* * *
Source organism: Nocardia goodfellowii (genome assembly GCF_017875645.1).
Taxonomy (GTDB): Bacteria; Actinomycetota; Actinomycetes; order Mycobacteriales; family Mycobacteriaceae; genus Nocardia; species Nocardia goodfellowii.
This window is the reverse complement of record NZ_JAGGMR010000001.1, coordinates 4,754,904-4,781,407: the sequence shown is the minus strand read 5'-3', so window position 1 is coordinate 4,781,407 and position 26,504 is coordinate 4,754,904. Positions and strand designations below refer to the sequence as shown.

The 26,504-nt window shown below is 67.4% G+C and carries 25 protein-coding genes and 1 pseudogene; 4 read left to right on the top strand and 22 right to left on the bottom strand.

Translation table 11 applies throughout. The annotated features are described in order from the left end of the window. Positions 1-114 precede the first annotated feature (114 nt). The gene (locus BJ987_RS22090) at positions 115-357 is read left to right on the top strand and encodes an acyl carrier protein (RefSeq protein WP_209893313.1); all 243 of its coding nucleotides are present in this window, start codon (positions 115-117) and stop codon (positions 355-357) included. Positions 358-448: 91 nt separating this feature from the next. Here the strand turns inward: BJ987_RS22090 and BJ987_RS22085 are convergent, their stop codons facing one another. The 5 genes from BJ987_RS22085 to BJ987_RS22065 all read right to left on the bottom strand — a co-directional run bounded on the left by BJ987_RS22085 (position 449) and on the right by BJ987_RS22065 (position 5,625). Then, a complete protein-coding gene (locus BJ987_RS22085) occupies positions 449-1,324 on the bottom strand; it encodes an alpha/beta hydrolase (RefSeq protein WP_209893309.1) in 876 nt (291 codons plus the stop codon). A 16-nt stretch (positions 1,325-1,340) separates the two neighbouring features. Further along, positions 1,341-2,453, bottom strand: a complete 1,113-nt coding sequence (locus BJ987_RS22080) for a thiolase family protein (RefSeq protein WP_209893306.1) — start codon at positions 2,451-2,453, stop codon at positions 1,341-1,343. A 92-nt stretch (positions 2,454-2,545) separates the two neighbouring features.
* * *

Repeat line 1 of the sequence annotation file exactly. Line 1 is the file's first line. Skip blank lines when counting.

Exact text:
Source organism: Nocardia goodfellowii (genome assembly GCF_017875645.1).